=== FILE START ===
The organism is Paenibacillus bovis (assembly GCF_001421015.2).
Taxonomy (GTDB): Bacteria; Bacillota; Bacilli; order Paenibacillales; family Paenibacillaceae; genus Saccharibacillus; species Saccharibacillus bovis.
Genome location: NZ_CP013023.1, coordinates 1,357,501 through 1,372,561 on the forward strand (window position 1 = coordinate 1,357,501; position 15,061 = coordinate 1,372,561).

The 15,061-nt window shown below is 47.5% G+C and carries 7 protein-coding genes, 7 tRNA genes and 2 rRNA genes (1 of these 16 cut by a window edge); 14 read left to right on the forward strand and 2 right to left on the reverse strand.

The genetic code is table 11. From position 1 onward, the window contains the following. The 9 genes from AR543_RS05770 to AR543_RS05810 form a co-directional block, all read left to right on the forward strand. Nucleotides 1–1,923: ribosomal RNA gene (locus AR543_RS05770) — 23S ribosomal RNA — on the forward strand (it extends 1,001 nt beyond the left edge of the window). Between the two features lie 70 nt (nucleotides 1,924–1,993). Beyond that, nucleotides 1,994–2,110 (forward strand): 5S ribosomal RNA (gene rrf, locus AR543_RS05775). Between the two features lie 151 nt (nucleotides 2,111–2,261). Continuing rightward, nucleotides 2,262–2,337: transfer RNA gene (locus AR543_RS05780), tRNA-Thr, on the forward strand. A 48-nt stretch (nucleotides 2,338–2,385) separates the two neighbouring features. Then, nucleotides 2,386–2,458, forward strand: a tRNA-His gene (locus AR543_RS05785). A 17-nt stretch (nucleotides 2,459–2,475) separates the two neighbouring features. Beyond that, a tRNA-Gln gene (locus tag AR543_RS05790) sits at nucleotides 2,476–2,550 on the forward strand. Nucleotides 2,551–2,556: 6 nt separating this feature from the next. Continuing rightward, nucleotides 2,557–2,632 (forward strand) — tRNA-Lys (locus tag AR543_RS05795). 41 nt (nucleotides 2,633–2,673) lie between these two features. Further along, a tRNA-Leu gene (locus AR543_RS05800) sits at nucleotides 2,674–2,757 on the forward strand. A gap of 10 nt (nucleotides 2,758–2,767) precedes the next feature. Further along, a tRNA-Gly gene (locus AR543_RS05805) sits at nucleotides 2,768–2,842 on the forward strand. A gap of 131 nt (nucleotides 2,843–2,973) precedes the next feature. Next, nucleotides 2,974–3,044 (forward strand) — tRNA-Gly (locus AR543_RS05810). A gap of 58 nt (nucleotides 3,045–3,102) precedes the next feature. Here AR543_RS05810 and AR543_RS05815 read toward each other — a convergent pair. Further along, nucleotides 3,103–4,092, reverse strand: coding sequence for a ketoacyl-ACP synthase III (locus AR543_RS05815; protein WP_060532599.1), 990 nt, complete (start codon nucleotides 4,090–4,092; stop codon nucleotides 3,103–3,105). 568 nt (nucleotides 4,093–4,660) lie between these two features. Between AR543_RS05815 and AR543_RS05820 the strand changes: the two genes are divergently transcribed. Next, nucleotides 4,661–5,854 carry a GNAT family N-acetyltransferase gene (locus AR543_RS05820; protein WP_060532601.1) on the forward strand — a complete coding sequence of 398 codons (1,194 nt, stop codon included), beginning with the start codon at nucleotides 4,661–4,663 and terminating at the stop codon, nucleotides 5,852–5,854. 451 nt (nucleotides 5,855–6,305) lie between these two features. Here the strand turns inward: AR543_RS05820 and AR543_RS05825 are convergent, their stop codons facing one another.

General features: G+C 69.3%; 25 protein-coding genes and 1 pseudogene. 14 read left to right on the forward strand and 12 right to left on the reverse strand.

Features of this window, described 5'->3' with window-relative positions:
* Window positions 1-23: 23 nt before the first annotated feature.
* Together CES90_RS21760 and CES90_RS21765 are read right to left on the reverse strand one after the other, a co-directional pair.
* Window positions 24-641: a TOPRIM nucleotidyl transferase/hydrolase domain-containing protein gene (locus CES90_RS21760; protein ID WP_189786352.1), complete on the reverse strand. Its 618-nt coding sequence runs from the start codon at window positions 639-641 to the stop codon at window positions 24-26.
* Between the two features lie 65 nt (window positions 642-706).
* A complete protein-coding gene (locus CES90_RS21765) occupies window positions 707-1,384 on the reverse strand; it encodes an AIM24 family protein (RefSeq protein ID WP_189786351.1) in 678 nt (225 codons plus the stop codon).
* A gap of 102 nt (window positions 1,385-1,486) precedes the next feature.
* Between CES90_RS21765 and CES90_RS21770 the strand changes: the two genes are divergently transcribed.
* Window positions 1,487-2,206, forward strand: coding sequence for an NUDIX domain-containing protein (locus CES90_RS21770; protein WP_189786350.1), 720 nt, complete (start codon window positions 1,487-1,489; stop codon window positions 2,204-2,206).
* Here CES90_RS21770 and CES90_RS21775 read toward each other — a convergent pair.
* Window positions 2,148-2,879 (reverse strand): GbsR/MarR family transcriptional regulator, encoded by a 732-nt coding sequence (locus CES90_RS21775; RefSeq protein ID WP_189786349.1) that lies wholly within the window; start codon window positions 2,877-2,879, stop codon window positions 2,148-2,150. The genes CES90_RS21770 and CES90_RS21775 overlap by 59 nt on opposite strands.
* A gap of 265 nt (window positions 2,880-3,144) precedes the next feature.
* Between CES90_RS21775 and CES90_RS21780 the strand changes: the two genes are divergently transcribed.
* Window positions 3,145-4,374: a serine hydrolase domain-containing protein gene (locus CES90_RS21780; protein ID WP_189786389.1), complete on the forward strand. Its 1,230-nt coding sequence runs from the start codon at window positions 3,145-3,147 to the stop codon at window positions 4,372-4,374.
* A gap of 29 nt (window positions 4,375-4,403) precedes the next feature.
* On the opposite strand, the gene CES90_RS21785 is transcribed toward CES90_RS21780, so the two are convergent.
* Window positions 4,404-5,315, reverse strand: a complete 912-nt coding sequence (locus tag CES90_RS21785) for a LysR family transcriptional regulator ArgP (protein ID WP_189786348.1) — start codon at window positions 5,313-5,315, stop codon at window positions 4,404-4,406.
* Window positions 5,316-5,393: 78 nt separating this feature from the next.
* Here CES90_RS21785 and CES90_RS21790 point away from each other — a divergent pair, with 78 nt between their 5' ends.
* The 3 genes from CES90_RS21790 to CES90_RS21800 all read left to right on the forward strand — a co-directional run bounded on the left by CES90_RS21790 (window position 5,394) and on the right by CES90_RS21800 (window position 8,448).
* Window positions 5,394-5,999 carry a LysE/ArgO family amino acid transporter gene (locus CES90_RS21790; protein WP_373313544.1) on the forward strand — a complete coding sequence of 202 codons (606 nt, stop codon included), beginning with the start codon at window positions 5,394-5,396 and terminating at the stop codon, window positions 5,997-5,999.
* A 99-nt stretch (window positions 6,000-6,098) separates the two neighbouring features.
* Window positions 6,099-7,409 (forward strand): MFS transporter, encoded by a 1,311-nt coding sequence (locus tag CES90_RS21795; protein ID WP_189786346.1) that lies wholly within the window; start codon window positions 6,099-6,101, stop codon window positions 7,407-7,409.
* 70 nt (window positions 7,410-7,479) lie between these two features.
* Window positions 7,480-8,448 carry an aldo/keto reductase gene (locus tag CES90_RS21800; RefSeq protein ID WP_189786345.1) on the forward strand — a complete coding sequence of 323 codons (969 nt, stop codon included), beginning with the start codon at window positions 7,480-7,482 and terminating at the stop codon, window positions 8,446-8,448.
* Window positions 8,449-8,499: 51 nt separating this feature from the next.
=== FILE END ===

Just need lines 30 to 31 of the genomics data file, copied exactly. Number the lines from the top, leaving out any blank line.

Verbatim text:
* 70 nt (window positions 7,410-7,479) lie between these two features.
* Window positions 7,480-8,448 carry an aldo/keto reductase gene (locus tag CES90_RS21800; RefSeq protein ID WP_189786345.1) on the forward strand — a complete coding sequence of 323 codons (969 nt, stop codon included), beginning with the start codon at window positions 7,480-7,482 and terminating at the stop codon, window positions 8,446-8,448.